Author:
Lana Marin
Subject:
Professional Learning
Material Type:
Media Object, Student Guide, Teaching/Learning Strategy
Level:
Middle School
Tags:
Lesson Plan
License:
Creative Commons Attribution Non-Commercial
Language:
English
Media Formats:
Text/HTML

Student Digital Storytelling

Student Digital Storytelling

Overview

In this lesson, ESOL students will record and edit their Digital Story about a challenge they have overcome. This will be towards the end of the unit, and almost towards the final grading of the project. 

Summary

In this lesson, students will record the speaking portion and begin editing their digital story. 

  • Time frame: 60 minutes
  • Format: face-to-face

 

Background for Teachers

  • To teach this lesson, you will need an understanding of the process of planning and exucuting the recording and publishing of a digital story.
  • You will need knowledge about different digital video resources and editing techniques in order for students to record a digital story.key people/concepts/vocabulary/formulas before teaching this lesson...
  • The following resources can help you teach this topic: Top 30 Tools for Digital StorytellingStorybird - Writing a visual story

 

Step 1 - Goals and Outcomes

Goals and Outcomes

Learning Intentions:

  • Students will be able to present and record what they have written for their digital story. They will be able to record and begin editing their project. 

Success Criteria:

  • Students will produce a recording that flows well, with few to no mistakes. 

 

Step 2 - Planning Instruction

Planning Instruction

Student Background Knowledge

  • Prior to this lesson, students will need to have an understanding of how to plan their story, and experience with different digital recording sources. This has been taught in previous lessons in preparation for our lesson today. At this point, students must have a storyboard turned in for what they are going to do for their recorded project.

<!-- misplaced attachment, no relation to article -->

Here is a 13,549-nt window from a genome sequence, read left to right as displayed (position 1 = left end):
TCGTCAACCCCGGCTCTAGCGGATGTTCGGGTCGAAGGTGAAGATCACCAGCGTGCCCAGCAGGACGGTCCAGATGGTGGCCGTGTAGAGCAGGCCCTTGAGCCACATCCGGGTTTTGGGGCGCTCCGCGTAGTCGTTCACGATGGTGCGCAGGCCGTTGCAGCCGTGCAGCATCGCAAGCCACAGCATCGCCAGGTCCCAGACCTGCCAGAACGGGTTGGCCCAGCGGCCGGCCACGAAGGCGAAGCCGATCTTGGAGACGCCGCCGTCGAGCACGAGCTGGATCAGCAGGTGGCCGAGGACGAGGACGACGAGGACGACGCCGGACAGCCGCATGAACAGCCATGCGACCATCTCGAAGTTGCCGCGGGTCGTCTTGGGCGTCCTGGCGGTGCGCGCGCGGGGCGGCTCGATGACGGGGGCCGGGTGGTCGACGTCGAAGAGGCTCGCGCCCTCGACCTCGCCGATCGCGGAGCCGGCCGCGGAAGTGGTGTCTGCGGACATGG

Strategies for Diverse Learners

  • Students who have limited English experience will be allowed to have extended time for the project, and may choose to have a peer help write. Students will be encouraged to read the script out loud to show they are able to process the vocabulary.

Step 3 - Instruction

Instruction

  • Show students the rubric (which they have been working with since the beginning of this project) and remind them of what is required in their digital story.
  • Demonstrate how to record with the desired resource and some basic editing techniques.
  • Provide students room to spread out so that the recording is only picking up their voice and not those of the other classmates.
  • Have students record and then begin editing their videos. 
  • Plan extra time for this portion, as (from my experience) it always takes a few tries to say the right words in the video and editing is time consuming as well.

 

Step 4 - Assessments


Students' projects will be assessed according to this rubric:

 

Full points (10)

Almost complete (8)

Needs improvement (6)

Does not demonstrate (0)

  1. Idea

Concrete, clear, flows well.

Some minor issues that distract from the idea.

Many issues that distract from the idea.

Nothing done.

  1. Voice

Easily heard, and understandable.

Some minor issues that make it hard to hear or understand.

Many issues that make it hard to hear or understand.

Nothing done.

  1. Use of pictures/video

Pictures/video add to and do not distract from the project. 5 required pictures/videos.

3 out of 5 required pictures/videos and/or media is distracting from the project. 

1-2 out of required pictures/videos and/or media is very distracting from the project.

Nothing done.

  1. Use of background sounds and music

Sounds and music do not distract from the video. 

Some minor distractions regarding the sounds and/or music.

Many distractions regarding the sounds and/or music.

Nothing done.

  1. Time

3-5 minutes

2 minutes or less

1 minute or less

Nothing done.

  1. Self-evaluation

2-3 well thought out paragraphs.

Less than 2 well thought out paragraphs.

Short response that is not thought out. 

Nothing done.